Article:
Hemostasis and Thrombosis
process by which platelets adhere to damaged endothelium or exposed connective tissue.
Þ secrete ADP Þ express fibrinogen receptors Þ activation and aggregation of additional platelets and formation of a platelet plug.
Activated platelets expose membrane phospholipids – provides a surface on which a series of reactions involving coagulation factors may occur (secondary hemostasis)
Thrombin: causes additional platelet activation and aggregation, cleaves fibrinogen to fibrin (serves as "mortar" which cements the platelet plug together
Defect in primary hemostasis: primarily abnormal platelet function, tends to bleed immediately after trauma with difficulty in achieving initial hemostasis, bleeding often involves superficial sites (skin, mucous membranes).
- Adhesion: occurs through interactions between platelet adhesion receptors (GP 1b/IX/F and GP IIb/IIIa complexes), adherent platelets become activated
Defect in secondary hemostasis: involves soluble coagulation factors, bleed at internal sites (hemarthrosis, retroperitoneal, intracranial bleeding)
Secondary Hemostasis: The Coagulation Cascade – coagulation occurs on SURFACES, NOT in the fluid phase
initiated by activation of factor XII (Hageman Factor) to activated Factor XII (XIIa)
- vWF deficiency = von Willebrand’s disease Ý bleeding times and (because vWF stabilizes factor VIII) Ý aPTT. Autosomal dominant.
- GpIb deficiency = Bernard-Soulier syndrome, autosomal recessive
- GpIIb/IIIa deficiency = Glanzmann’s thrombasthenia, auto recessive
Factor XIIa subsequently activates 2 proteins: Factor XI and prekallikrein (PK) to form XIa and kallikrein. Both proteins circulate in non-covalent bimolecular complexes with another protein High Molecular Weight Kininogen (HMWK)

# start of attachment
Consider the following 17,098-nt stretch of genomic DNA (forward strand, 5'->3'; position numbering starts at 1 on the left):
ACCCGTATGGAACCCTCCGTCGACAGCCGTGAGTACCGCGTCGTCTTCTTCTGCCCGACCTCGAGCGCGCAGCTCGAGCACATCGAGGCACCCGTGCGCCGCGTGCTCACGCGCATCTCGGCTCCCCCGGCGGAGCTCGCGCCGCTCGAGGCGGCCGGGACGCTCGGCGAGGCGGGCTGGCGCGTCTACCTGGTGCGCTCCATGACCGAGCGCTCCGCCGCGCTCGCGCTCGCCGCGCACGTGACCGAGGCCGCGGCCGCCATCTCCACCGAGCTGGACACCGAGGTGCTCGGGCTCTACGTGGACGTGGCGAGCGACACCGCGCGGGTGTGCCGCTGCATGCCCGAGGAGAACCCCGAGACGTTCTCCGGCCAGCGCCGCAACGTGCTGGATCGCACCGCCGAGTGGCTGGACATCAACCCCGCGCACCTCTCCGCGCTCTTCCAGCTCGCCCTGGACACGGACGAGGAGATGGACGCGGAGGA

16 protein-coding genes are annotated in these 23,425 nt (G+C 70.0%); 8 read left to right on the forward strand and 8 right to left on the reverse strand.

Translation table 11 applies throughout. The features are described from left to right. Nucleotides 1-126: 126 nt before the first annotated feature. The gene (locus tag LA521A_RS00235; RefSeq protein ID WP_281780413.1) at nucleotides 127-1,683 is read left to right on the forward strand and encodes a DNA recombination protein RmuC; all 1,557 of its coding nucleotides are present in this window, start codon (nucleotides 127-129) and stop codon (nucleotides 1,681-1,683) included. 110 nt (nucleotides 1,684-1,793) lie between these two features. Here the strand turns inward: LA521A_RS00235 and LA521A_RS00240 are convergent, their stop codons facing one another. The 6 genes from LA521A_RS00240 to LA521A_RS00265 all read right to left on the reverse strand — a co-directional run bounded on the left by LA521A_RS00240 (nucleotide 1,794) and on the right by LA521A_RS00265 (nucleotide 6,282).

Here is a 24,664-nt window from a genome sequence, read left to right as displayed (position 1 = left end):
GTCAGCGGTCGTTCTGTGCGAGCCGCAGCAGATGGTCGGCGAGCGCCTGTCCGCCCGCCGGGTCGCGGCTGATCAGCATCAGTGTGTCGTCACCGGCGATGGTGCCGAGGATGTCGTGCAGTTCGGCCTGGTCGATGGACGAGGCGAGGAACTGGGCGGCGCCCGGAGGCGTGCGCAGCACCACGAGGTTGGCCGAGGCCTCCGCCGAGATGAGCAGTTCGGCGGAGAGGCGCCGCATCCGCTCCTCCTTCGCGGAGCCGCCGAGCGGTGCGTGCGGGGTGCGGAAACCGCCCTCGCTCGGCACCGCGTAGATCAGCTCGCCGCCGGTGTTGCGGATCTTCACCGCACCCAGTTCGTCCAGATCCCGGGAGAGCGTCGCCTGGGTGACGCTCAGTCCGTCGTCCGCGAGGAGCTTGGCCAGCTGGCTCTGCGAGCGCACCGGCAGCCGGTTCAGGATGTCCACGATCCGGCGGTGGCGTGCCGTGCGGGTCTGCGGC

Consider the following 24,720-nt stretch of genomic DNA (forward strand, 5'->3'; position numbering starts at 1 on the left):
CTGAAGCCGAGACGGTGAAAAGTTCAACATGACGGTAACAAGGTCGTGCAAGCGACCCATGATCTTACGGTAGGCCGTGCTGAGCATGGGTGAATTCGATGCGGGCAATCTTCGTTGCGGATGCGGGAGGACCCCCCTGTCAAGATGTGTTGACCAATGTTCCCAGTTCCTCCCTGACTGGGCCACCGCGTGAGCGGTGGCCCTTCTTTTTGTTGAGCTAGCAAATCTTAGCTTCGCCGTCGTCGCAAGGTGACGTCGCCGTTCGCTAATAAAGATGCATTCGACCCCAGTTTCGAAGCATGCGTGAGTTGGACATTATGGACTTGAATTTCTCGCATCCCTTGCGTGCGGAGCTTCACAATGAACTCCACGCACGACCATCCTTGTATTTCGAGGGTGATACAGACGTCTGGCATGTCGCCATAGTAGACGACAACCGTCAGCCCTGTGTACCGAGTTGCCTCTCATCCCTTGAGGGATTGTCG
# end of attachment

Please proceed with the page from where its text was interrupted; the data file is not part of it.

- Factor XII: capable of binding to negatively-charged surfaces. In vitro: glass, kaolin, celite, dextran. In vivo: components of basement membranes (collage, sulfatides, glycosaminoglycans)
Vitamin K dependent Coagulation factors: Factors 2 (prothrombin),7,9,10
- HMWK: facilitates the activation of Factor XI and PK by binding negatively-charged surfaces in apposition to Factor XIIa
- Kallikrein: accelerates activation of the intrinsic pathway by activating additional factor XII (a positive feedback loop)
- Clinical Correlation: Deficiency of Factor XII, prekallikrein, HMWK: do not bleed despite prolonged clotting times (in-vitro). Suggests that the intrinsic pathway in vivo does not have significant physiological importance.
- Substrate for factor XIa is factor IX (Christmas factor)
Factor IXa converts Factor X to Factor Xa. Reaction requires phospholipid, Ca2+ and Factor XIIIa
- Vitamin K: required for the g -carboxylation of glutamic acid residues in the gla domains of the protein. The addition of a carboxyl group to glutamic residues provides them with a negatively charged surface allowing Ca2+ to bind which acts as a bridge to bind the protein to negatively charged phospholipid surfaces.